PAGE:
Cotton Mather was one of the most significant among the New England Puritan ministers who supported the old order of the clergy. He was also a well-known author and pamphleteer. He combined an interest for the modern science along with a strong belief in mysticism. He created the groundwork for the infamous Salem witch trials and was a vehement supporter of the trials and defended the use of spectral evidence in them by stating "the devils have sometimes represented the shapes of persons not only innocent, but also the very virtuous." His father opposed the trials and his son’s involvement in them. This created further ruptures in the already strained father-son relationship. Cotton Mather is also noted for the scientific legacy he left through his defense of the inoculation experiment in preventing smallpox. He confronted the superstition that inoculation is against the Puritan principles. In this regard, he communicated constantly with the noted scientist Dr. Zabdiel Bolyston. He wrote more than 450 books and pamphlets. Historians say that literature to Mather, was a way of personal redress. His literary works compelled America to recognize him as one of the most powerful religious leaders.
Childhood & Early Life
Mather was born on February 12, 1663 at the Massachusetts Bay Colony in Boston to Maria and Increase Mather. He was the grandson of John Cotton and Richard Mather, who were both important Puritan leaders.
He attended Boston Latin School and in 1678, at the age of 15, he graduated from the Harvard University.
In 1685, he was formally ordained and joined his father as an assistant pastor of North Church.
In 1660, he was made a fellow of Harvard College. Throughout his life he remained involved in the affairs of the college.
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He was very influential in both secular and spiritual occurrences in New England. He had a prominent role to play in the revolt organized against Sir Edmond Andros, the governor of James II, in 1688.
He was a one of the helping hands behind the prosperity of Elihu Yale (now Yale College).
Cotton Mather had always been interested in science. In 1710 he was awarded a doctorate of divinity from the University of Glasgow in Scotland. In 1713 he was also elected to the Royal Society of London.
He was greatly inspired by Robert Boyle’s ‘The Usefulness of Experimental Natural Philosophy’. In 1716, he conducted a hybridization experiment on corn plants which was duly recorded.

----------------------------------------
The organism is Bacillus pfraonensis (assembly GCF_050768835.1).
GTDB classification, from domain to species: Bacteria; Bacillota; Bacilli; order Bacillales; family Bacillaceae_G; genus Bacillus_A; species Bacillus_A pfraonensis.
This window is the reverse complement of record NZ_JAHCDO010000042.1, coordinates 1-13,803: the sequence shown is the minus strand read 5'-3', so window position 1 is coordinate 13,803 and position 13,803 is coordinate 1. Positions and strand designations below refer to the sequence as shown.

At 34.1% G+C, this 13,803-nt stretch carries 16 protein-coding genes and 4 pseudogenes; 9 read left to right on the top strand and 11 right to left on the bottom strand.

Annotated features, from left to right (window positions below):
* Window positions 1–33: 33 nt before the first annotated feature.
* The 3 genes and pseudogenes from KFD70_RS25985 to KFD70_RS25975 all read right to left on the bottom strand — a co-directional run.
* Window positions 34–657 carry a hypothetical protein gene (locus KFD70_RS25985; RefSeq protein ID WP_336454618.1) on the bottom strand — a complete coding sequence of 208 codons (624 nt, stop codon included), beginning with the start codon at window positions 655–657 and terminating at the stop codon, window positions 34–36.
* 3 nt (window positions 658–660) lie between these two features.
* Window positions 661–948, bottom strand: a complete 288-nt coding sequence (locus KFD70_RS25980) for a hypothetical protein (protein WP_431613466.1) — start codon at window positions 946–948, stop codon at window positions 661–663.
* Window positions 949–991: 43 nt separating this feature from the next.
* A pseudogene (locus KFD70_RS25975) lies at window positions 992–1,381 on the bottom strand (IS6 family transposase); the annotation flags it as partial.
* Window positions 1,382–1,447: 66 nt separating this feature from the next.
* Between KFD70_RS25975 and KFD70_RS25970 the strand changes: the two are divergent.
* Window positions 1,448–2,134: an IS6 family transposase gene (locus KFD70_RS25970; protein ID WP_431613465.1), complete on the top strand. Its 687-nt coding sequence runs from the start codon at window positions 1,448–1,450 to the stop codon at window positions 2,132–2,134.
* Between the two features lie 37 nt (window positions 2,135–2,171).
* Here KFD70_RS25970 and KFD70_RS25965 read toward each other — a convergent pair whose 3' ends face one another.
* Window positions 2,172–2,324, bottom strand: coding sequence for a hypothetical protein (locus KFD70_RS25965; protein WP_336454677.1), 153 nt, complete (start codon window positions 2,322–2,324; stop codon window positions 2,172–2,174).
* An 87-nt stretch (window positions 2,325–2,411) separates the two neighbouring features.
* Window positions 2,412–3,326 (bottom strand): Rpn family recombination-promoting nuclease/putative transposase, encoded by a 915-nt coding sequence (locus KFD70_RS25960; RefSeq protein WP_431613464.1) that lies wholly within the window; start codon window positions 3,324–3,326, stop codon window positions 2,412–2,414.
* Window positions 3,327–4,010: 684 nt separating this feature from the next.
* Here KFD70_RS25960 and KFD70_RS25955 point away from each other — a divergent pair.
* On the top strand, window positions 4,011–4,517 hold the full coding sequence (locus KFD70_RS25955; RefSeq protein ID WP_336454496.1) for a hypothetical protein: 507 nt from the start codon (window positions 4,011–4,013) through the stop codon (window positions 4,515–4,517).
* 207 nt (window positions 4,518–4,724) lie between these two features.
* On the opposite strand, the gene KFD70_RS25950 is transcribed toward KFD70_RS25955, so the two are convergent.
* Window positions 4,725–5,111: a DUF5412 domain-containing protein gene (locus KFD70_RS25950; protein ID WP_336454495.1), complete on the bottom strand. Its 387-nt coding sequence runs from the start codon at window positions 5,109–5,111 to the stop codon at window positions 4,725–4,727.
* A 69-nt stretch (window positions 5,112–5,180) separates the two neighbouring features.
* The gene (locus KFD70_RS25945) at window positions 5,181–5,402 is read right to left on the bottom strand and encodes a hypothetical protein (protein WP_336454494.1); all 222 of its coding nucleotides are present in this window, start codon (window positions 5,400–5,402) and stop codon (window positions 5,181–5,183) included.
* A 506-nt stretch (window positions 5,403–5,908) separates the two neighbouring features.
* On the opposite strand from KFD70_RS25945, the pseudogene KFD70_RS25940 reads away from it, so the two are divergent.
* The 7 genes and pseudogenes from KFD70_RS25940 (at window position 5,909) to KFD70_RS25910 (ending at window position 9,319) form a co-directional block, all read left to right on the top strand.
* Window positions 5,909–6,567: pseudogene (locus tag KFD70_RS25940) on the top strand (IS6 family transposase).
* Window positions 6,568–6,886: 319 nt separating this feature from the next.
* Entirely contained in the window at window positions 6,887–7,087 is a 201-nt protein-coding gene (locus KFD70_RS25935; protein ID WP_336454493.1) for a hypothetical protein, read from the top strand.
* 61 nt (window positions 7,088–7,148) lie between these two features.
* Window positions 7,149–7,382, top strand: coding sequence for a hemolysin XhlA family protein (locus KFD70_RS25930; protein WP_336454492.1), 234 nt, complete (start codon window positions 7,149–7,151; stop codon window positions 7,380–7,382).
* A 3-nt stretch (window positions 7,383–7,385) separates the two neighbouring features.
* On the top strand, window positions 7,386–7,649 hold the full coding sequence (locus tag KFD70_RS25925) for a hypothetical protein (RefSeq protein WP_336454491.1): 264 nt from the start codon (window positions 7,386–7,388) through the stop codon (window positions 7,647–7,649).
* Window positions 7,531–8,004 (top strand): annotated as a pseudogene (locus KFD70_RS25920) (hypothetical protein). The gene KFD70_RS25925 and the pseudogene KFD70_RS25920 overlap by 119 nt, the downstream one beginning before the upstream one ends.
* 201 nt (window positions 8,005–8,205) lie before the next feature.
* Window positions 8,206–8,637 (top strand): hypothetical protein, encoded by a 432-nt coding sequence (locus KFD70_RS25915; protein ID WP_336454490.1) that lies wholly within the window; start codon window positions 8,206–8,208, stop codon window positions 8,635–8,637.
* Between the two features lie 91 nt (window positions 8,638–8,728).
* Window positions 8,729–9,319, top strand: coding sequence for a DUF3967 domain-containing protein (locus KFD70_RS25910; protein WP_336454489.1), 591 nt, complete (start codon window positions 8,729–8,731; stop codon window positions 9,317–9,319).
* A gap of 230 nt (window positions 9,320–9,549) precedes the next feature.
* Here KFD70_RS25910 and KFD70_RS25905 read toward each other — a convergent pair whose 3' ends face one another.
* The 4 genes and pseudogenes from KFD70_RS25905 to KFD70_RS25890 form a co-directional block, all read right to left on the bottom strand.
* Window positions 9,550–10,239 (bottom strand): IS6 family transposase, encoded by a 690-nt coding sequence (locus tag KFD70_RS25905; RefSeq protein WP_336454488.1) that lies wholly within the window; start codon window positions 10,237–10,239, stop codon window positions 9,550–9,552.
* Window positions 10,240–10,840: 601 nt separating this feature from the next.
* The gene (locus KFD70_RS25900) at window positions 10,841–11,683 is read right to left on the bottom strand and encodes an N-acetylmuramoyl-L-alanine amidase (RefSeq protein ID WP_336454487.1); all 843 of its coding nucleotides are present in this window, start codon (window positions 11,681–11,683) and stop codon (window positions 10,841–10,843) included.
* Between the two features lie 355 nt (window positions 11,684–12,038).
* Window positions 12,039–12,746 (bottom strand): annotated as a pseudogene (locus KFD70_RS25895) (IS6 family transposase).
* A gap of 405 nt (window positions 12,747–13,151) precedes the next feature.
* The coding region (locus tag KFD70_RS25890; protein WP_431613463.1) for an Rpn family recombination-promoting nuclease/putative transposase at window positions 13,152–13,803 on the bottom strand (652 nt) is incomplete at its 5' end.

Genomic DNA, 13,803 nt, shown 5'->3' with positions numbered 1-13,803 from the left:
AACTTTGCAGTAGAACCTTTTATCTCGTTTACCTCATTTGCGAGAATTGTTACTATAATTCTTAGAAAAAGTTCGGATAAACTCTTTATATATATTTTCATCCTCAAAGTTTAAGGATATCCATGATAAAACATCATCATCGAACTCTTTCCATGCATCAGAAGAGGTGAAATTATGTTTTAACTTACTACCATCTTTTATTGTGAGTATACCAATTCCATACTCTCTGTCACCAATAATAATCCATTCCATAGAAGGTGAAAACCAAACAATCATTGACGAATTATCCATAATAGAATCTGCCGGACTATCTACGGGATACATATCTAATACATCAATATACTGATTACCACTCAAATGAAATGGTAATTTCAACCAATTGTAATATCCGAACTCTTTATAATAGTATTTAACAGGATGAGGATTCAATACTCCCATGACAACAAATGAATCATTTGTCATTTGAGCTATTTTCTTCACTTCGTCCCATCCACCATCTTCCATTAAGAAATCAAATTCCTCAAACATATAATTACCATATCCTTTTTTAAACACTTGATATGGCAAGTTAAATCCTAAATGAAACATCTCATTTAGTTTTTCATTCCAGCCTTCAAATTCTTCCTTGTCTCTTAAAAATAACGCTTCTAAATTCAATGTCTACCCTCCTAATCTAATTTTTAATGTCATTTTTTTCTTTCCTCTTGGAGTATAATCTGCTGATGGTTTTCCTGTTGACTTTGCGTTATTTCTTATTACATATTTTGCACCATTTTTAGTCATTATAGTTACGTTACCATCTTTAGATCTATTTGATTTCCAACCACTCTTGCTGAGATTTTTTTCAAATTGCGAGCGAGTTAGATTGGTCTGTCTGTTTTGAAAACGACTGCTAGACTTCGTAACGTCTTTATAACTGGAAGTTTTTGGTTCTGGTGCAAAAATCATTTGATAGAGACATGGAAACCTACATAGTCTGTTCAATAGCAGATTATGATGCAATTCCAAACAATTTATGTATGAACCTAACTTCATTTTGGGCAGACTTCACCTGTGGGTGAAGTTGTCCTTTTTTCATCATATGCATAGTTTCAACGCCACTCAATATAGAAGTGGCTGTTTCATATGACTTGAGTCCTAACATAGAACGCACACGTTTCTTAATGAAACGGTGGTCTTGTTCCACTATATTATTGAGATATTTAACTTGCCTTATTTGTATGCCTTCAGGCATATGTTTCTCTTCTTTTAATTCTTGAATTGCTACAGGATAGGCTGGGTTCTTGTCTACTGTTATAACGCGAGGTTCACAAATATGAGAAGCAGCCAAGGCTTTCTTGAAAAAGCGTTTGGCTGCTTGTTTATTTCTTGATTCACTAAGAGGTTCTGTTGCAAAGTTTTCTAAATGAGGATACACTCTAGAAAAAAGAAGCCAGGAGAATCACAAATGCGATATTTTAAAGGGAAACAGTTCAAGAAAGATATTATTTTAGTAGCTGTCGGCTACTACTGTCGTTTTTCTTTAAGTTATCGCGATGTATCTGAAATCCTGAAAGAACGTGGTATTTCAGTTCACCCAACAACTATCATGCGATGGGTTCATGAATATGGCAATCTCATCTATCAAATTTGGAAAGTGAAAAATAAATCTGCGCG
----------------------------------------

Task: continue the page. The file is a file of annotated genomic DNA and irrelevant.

He took an important step in the prevention of the smallpox disease which was rampant during those times. He came to know about the process of inoculation as an effective treatment for the disease. From 1716, he tried communicating with local physicians and Boston doctors to take on the practice of inoculation. He gained support from Dr. Zabdiel Bolyston who practiced inoculation successfully on a few subjects.
Mather preached against the belief that inoculation was ‘unlawful’ as its reference is not available in the Bible. He maintained that since God had blessed people with a cure for this malignant disease, it should be embraced open heartedly.
It is said that Mather was most influential in creating the foundation for the Salem witch trials. He came to the conclusion that witchcraft practiced by an Irish washerwoman named Mary Glover, was accountable for the possession of the children of the Goodwin family. He then decided that he would "never use but one grain of patience with any man that shall go to impose upon me a Denial of Devils, or of Witches."
He played an important role in constructing the court for the trials. Through the connections of his father, he made sure that William Stoughton was appointed as lieutenant governor, one whom he identified as a supporter of church affairs.
Cotton Mather was one of the ministers whose opinion was taken regarding whether or not to allow spectral evidence during the witch trials. Historians say that letters written by Mather reveal that he forbade putting more stress on spectral evidence than is necessary. He wrote a report ‘Return of the Several Ministers’ which said that the devil could take up the shape of a harmless person and so spectral evidence should not be given much importance. This made the prosecutions continue more vehemently.
Even after the trials stopped, Mather and Stoughton remained staunch defenders of them.
Cotton Mather wrote a number of books that dealt with subjects like modern science, religion, philosophy, biography, sermons, poetry. He wrote in seven languages and even knew the Iroquois Indian language.
His book ‘Biblia Americana’ revealed his interpretations of the Bible. ‘Boston Ephemeris’ and ‘The Christian Philosophers’ are treatises on science. Other important books include ‘Wonders of the Invisible World’, ‘Magnalia Christi Americana’, ‘The Negro Christianized’.
Personal Life & Legacy
His personal life was marked by disappointment. His first wife was Abigail Philips, whom he married in 1686. They had nine children together. After her death, he remarried twice. His last wife was Lydia George, whom he married in 1715.
He had fifteen children from three marriages, but most of them died in their childhood. Only two of his children outlived Mather.
He died on February 13, 1728, on his 65th birthday. He was buried on Copp’s hill, near Old North Church.